Let's say that we want to find how long a pendulum should be if we want it to swing back and forth once every 10.0 seconds. The "unknown variable" to be solved for is not by itself on one side of the equal sign. So we must first find the general solution for l.

Many students wish to plug in numbers immediately, without doing the algebraic solution first. these students error in two ways. Most importantly, they miss out on the general pattern of the formula that helps them to understand the process. These students short-circuit the most powerful learning toool involved, and have difficulty progressing to more advanced levels of mathematical thinking. Secondly, many students see the square root sign and believe they must take a square root. In fact, algebra will reveal they must do just the opposite, and find the square of a number (the inverse of finding the square root).

Let's follow the process. First, we must "isolate the radical". We can do this by dividing both sides of the equation by 2p. This yields T/2p = \/( l / g ) .

Then we square both sides, yielding T2/(2p)2 = l / g .

Now we multiply both sides by g. l = gT2/(2p)2

This is the general solution that yields the length of any pendulum for any swing period.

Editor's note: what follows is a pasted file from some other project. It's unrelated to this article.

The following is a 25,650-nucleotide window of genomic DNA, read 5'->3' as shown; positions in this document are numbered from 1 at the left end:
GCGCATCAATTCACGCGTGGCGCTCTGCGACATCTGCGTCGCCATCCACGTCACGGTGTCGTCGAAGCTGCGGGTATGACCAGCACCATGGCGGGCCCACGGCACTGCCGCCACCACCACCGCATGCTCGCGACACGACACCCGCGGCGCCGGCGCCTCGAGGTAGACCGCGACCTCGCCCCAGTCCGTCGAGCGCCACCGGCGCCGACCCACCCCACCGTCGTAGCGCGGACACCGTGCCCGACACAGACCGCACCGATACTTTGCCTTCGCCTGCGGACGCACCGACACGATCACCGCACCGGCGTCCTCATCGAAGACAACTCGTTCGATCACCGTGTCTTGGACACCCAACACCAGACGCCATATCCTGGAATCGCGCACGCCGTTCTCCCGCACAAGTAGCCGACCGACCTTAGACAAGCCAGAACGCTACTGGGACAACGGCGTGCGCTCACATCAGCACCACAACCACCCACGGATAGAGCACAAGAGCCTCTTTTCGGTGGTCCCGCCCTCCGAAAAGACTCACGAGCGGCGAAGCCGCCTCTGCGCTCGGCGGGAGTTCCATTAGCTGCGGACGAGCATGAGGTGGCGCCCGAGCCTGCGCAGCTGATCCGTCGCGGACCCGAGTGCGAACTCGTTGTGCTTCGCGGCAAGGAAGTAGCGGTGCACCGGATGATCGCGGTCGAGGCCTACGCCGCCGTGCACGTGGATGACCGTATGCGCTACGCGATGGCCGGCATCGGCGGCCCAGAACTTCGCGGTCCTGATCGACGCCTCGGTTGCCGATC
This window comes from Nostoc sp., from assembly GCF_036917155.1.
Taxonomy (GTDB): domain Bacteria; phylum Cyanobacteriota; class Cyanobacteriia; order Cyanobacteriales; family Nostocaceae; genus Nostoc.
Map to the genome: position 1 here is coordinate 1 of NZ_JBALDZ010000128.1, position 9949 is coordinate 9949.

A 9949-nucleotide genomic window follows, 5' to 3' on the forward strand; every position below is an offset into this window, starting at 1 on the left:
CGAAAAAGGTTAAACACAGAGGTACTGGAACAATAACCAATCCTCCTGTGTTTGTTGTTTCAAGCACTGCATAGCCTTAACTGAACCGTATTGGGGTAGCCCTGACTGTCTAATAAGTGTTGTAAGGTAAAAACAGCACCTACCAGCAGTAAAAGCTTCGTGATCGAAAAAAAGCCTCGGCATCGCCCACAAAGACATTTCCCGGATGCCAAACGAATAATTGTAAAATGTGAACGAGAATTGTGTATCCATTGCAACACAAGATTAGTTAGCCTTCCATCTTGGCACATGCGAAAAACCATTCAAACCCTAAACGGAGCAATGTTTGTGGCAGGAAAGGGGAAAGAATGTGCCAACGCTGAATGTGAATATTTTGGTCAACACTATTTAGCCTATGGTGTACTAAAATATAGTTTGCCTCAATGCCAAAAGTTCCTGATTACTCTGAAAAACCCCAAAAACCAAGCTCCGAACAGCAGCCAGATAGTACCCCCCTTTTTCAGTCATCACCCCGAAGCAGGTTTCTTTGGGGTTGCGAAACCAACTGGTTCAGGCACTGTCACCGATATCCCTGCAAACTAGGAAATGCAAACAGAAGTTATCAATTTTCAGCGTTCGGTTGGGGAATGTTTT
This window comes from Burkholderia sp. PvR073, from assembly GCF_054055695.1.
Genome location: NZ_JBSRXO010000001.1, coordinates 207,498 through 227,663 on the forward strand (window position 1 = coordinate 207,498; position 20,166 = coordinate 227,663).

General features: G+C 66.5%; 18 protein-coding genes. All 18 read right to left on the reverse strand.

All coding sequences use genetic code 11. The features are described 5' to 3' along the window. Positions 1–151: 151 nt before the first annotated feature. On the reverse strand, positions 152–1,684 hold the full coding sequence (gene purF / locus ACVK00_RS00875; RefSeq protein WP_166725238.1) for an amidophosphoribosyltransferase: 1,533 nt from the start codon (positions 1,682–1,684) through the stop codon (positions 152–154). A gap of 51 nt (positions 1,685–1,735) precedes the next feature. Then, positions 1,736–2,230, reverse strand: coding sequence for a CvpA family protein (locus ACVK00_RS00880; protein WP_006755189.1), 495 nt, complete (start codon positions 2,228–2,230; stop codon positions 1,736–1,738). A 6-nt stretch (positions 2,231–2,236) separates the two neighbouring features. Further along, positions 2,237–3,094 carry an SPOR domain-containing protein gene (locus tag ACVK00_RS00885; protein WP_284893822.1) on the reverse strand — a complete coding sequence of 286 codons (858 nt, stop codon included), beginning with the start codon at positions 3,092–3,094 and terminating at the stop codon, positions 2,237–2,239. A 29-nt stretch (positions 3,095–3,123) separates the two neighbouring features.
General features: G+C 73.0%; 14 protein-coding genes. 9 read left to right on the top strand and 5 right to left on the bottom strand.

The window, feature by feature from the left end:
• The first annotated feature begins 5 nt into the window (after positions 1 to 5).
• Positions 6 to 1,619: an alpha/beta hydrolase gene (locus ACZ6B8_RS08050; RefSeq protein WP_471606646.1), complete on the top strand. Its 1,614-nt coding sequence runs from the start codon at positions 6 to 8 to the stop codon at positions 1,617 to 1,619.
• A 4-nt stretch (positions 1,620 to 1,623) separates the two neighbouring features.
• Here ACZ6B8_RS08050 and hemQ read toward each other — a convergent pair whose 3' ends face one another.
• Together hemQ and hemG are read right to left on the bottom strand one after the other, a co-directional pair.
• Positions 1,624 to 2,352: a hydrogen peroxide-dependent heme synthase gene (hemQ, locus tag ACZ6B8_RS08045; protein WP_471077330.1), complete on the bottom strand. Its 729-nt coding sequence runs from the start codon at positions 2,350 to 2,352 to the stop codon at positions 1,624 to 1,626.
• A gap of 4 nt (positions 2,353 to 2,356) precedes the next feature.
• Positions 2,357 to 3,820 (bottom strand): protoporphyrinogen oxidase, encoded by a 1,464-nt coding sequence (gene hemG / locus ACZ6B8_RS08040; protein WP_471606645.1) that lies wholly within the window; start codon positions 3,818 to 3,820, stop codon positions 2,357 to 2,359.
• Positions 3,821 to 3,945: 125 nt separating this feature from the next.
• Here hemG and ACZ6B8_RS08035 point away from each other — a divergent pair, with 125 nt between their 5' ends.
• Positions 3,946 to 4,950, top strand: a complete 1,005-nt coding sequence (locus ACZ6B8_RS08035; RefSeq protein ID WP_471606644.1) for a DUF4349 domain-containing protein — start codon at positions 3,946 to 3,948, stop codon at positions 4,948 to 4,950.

Finding a specific solution to an algebraic formula.

Now that we have the general solution, we simply plug in the numbers and calculate the answer to get the specific solution.

l = (9.81 m/s2)(10.0s)2 / 4p2

Checking our units, we see that the seconds-squared in the denominator cancels the seconds-squared in the numerator. This leaves meters, the correct units for length, as required.

Now, using our calculators, we should find that l = 24.8 meters, a very long pendulum! This should not surprise us too much, however. Our general formula shows that the length of the pendulum is proportional to the square of the swing period, so the length of the pendulum grows much faster than the swing period.

Graphing Data                                       Copyright:  David Carpenter   2000

Fitting Lines and Curves to Data

Graphs are often used to present information to other people. Scientists use them also to understand information for the first time. If there is a shape to the data when it is graphed, that shape tells the scientist